The Dirty Dozen The Best Places To Go Muck Diving

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 What are best places to go muck diving? Here is our dirty dozen:

  1. Ambon, Indonesia
  2. Anilao, Philippines
  3. Dauin, Philippines
  4. Izu, Japan
  5. Lembeh Strait, Indonesia
  6. Milne Bay, PNG
  7. Gangga Island, Indonesia
  8. Gulen, Norway
  9. Mabul, Borneo
  10. St Vincent, Caribbean
  11. Secret Bay, Bali
  12. Tufi, PNG

Lurking in the wastelands away from coral reefs, often literally in garbage dumps, live some of the most astonishing creatures to be found. These may not be scenic dives, but they more than make up for the lack of colourful vistas with the sheer bizarre wonder of the fish, cephalopods and crustaceans that can be found.  Here's DIVE's round-up of the best muck dives to delight macro photographers…



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One of the extremely rare and only relatively recently discovered endemic psychedelic frogfish 

One of the very best places in Indonesia for muck diving, the small, isolated,  island in the Banda Sea is blessed with an astonishing diversity of marine life. A Dutch marine biologist in 1863 documented 783 species of fish just in the sandy flats of Ambon Bay. Today many, many more have been added to the ultimate checklist for macro photographers – paddleflap scorpionfish, hairy frogfish, bumblebee shrimp, mimic octopus, robust pipefish, flamboyant cuttlefish…

Best time to go: Year-round  Best beasties psychedelic frogfish. 



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An anemone crab

On the northern shore of the Verde Island Passage is the 13km Calumpang Peninsula, better known under the general name Anilao, It is only a couple of hours drive from Manila and has seen tremendous development over the past 40 years. However,  it is arguably the most biodiverse region in the whole country and has some excellent muck dives on rich, black sands.

Best time to go:  November/December  & April/May  Best beasties blue-ringed octopus.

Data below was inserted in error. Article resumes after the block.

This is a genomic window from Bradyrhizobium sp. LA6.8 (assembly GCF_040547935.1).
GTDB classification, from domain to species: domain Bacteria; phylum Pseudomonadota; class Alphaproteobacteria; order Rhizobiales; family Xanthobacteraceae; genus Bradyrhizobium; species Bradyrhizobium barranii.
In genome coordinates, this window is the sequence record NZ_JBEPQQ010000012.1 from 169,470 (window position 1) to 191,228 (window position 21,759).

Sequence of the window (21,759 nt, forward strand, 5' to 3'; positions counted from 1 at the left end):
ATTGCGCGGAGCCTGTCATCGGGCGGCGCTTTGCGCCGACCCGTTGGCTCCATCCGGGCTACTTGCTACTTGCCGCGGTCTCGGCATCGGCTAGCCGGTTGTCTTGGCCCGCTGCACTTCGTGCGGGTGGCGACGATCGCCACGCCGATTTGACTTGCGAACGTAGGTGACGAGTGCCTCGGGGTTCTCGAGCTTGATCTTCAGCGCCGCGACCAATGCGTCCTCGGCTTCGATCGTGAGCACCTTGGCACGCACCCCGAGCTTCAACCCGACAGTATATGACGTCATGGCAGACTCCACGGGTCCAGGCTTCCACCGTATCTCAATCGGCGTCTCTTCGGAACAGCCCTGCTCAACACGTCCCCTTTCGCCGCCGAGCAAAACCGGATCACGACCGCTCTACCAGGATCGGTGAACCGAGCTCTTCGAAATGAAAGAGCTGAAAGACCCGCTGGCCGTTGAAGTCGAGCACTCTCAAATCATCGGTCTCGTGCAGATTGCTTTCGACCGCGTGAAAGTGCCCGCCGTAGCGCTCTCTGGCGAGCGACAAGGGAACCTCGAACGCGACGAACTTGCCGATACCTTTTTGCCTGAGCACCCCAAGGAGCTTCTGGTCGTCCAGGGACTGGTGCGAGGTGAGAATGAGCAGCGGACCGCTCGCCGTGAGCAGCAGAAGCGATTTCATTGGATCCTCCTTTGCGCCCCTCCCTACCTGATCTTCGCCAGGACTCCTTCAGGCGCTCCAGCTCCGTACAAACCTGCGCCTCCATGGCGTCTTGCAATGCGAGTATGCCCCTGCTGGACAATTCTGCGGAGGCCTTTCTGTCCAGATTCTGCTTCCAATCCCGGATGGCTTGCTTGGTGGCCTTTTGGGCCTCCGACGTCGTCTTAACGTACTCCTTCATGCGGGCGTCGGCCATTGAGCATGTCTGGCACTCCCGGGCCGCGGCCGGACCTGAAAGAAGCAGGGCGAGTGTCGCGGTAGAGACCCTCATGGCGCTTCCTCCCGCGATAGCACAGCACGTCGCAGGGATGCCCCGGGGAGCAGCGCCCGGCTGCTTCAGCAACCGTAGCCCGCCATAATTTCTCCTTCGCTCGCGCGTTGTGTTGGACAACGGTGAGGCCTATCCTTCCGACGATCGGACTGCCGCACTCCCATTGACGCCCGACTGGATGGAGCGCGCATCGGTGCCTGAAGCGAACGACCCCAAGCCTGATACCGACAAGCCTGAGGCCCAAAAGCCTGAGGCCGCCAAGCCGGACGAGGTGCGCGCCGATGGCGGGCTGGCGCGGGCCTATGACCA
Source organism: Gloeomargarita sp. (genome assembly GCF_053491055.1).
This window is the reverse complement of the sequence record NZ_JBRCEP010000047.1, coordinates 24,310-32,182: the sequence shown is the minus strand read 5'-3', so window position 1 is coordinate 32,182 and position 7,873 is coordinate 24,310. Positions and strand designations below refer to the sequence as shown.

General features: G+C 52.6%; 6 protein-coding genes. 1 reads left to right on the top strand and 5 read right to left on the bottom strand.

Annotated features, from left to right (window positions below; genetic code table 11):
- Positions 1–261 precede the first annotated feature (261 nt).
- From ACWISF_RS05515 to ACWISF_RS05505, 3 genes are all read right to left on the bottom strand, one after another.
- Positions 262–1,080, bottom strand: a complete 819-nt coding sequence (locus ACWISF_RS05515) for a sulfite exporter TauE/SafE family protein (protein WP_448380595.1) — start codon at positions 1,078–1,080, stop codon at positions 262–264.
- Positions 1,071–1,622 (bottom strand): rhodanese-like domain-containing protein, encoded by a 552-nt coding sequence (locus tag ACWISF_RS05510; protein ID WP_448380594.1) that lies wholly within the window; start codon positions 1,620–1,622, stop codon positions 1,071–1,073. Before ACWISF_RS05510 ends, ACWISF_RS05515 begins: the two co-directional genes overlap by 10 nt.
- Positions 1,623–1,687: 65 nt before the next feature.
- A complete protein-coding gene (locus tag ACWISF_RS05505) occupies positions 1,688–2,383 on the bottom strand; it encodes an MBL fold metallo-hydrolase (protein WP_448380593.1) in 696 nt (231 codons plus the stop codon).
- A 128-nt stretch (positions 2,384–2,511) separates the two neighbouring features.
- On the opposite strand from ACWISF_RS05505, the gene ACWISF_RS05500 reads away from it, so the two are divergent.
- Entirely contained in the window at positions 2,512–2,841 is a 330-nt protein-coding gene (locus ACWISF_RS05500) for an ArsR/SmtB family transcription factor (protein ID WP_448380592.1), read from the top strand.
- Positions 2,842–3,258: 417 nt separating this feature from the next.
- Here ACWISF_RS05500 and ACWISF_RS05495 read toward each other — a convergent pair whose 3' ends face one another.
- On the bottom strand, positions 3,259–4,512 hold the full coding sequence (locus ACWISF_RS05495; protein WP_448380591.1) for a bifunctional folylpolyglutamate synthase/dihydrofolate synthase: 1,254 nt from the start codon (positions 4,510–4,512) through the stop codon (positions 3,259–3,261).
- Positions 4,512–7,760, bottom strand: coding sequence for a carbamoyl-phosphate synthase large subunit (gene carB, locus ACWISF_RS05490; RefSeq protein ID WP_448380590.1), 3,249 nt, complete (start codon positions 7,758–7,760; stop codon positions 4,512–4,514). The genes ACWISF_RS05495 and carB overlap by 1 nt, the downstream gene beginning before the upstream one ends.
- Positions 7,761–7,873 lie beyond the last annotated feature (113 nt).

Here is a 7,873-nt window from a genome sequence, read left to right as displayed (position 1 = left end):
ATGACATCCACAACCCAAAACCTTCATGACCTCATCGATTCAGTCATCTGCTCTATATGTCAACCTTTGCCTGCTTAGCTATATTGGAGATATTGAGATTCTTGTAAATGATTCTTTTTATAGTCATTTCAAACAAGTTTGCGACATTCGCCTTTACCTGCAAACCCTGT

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A warty frogfish

Each April a veritable army of frogfish descend on Dauin down the coast from Dumaguete on the island of Negros Oriental. Gently sloping black sands, seagrass meadows and patches of reef are home to lots of other critters from flambos (flamboyant cuttlefish) to the perfectly named stargazers, an ever-patient ambush predator.

Best time to go:  dive season runs from October to early June - but April has the frogfish  Best beasties frogfish and  flambos.




A nudibranch showing off its rhinosphores

The Izu  Penisula just west of Tokyo is washed by the Kuroshio Current  - the Black Tide, that starts in the Philippines and flows northeastward past Japan, where it merges with the easterly drift of the North Pacific current. It is similar to the Gulf Stream in the Atlantic Ocean. The current supports a stunning array of marine life such as nudibranchs, gobies, seahorses, frogfish, anthias, squids, moray eels, and shrimps in muck diving sites such as Osezaki located in West Izu.

Best time to go: While the summer is warmer, the viz is better in winter.  Best beasties lots of wonderful nudibranchs.



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A much sought after cuckatoo waspfish  Ablabys taenianotus

The global epi-centre of muck diving - a strong selection of resorts catering for the avid macro photographer, first-class dive guides and a whole host of wonderful critters. The sandy sites are scattered with patches of reef or sponges and you can start your dive at 20m and slowly move from subject to subject found by the laser-eyed guides. The shallows are brimming with exotic juveniles. Everything from cuckatoo waspfish to pegasus sea moths can be found. Awesome!

Best time to go: Year-round, but it can get busy so consider the rainy months of December to February as the viz is more than acceptable  Best beasties you name it, they can find it.



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Lacy scorpionfish Rhinopias aphanes